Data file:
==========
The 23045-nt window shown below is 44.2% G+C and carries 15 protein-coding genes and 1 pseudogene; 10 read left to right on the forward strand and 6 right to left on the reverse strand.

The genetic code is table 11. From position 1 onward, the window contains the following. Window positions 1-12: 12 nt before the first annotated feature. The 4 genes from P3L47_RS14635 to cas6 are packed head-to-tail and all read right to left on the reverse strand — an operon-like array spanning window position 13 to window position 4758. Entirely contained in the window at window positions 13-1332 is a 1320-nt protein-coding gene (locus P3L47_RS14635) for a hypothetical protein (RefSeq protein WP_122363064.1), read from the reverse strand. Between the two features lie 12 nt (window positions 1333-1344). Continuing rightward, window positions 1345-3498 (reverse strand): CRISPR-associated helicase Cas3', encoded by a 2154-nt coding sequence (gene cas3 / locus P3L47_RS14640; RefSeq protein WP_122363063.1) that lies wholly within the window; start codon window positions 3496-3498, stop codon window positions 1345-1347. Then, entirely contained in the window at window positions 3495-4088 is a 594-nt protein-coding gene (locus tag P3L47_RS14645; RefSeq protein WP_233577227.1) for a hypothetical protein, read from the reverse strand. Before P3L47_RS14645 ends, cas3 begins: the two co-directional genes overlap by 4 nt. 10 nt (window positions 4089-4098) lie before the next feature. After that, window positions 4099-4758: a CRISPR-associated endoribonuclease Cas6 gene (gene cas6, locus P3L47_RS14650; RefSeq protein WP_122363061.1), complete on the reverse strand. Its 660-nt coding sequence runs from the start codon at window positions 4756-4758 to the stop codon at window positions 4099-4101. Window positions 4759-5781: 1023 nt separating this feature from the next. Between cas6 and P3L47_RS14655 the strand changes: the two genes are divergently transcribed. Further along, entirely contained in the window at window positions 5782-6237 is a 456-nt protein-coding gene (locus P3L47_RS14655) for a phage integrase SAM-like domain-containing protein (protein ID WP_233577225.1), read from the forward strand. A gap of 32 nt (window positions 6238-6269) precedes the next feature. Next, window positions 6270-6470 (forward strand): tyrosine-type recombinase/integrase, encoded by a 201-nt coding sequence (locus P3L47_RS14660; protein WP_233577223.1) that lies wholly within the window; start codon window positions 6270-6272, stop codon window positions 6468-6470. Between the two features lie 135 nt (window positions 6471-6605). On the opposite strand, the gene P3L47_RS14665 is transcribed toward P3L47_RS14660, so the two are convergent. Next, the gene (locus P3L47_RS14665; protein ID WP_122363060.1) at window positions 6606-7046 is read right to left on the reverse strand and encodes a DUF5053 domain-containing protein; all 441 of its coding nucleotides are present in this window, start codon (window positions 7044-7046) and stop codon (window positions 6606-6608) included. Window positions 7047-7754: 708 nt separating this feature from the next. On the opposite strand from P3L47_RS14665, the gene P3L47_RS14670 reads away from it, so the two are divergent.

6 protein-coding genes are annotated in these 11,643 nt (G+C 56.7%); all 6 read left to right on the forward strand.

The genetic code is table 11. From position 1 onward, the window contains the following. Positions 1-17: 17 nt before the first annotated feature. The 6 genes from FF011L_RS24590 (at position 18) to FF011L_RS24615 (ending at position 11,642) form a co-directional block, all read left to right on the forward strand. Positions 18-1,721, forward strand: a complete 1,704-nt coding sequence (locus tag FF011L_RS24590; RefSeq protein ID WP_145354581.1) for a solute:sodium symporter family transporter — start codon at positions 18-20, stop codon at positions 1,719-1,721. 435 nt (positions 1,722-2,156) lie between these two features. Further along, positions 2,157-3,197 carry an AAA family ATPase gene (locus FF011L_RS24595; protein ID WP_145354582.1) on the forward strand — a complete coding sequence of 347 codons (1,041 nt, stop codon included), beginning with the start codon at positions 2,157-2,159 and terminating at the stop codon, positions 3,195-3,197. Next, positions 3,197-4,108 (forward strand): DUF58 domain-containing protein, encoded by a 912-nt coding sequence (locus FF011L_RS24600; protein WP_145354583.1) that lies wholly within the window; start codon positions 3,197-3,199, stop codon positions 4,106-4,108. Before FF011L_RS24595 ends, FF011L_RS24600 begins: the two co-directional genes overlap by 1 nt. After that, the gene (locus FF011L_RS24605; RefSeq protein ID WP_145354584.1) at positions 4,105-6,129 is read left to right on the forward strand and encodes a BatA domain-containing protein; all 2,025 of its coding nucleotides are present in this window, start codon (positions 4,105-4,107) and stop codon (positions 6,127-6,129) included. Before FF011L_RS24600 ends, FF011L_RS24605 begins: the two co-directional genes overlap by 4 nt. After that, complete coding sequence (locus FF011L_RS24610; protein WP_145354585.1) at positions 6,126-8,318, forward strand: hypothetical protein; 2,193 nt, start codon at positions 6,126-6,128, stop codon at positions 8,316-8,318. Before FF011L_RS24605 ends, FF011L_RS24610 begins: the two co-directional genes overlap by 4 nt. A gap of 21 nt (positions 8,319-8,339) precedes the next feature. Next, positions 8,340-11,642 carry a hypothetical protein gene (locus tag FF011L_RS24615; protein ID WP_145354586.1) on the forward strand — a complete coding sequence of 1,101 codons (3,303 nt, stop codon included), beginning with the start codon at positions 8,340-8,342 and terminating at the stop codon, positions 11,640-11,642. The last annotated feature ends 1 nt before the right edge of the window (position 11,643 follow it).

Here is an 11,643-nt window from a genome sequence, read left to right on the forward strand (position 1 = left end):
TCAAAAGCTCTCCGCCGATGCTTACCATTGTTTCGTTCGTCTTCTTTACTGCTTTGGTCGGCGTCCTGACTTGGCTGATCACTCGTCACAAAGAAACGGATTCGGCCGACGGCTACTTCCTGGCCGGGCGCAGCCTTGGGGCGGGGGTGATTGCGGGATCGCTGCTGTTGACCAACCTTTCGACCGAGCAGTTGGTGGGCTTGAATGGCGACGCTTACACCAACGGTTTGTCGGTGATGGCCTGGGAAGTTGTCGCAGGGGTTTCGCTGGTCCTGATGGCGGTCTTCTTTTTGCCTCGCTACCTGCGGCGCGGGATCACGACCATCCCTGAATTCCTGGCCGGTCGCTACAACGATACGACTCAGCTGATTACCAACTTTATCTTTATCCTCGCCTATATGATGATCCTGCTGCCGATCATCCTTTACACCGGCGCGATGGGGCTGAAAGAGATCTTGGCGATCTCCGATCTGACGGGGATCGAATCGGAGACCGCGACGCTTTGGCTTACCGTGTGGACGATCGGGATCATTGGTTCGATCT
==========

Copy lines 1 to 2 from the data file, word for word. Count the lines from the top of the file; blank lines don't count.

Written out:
The 23045-nt window shown below is 44.2% G+C and carries 15 protein-coding genes and 1 pseudogene; 10 read left to right on the forward strand and 6 right to left on the reverse strand.

The genetic code is table 11. From position 1 onward, the window contains the following. Window positions 1-12: 12 nt before the first annotated feature. The 4 genes from P3L47_RS14635 to cas6 are packed head-to-tail and all read right to left on the reverse strand — an operon-like array spanning window position 13 to window position 4758. Entirely contained in the window at window positions 13-1332 is a 1320-nt protein-coding gene (locus P3L47_RS14635) for a hypothetical protein (RefSeq protein WP_122363064.1), read from the reverse strand. Between the two features lie 12 nt (window positions 1333-1344). Continuing rightward, window positions 1345-3498 (reverse strand): CRISPR-associated helicase Cas3', encoded by a 2154-nt coding sequence (gene cas3 / locus P3L47_RS14640; RefSeq protein WP_122363063.1) that lies wholly within the window; start codon window positions 3496-3498, stop codon window positions 1345-1347. Then, entirely contained in the window at window positions 3495-4088 is a 594-nt protein-coding gene (locus tag P3L47_RS14645; RefSeq protein WP_233577227.1) for a hypothetical protein, read from the reverse strand. Before P3L47_RS14645 ends, cas3 begins: the two co-directional genes overlap by 4 nt. 10 nt (window positions 4089-4098) lie before the next feature. After that, window positions 4099-4758: a CRISPR-associated endoribonuclease Cas6 gene (gene cas6, locus P3L47_RS14650; RefSeq protein WP_122363061.1), complete on the reverse strand. Its 660-nt coding sequence runs from the start codon at window positions 4756-4758 to the stop codon at window positions 4099-4101. Window positions 4759-5781: 1023 nt separating this feature from the next. Between cas6 and P3L47_RS14655 the strand changes: the two genes are divergently transcribed. Further along, entirely contained in the window at window positions 5782-6237 is a 456-nt protein-coding gene (locus P3L47_RS14655) for a phage integrase SAM-like domain-containing protein (protein ID WP_233577225.1), read from the forward strand. A gap of 32 nt (window positions 6238-6269) precedes the next feature. Next, window positions 6270-6470 (forward strand): tyrosine-type recombinase/integrase, encoded by a 201-nt coding sequence (locus P3L47_RS14660; protein WP_233577223.1) that lies wholly within the window; start codon window positions 6270-6272, stop codon window positions 6468-6470. Between the two features lie 135 nt (window positions 6471-6605). On the opposite strand, the gene P3L47_RS14665 is transcribed toward P3L47_RS14660, so the two are convergent. Next, the gene (locus P3L47_RS14665; protein ID WP_122363060.1) at window positions 6606-7046 is read right to left on the reverse strand and encodes a DUF5053 domain-containing protein; all 441 of its coding nucleotides are present in this window, start codon (window positions 7044-7046) and stop codon (window positions 6606-6608) included. Window positions 7047-7754: 708 nt separating this feature from the next. On the opposite strand from P3L47_RS14665, the gene P3L47_RS14670 reads away from it, so the two are divergent.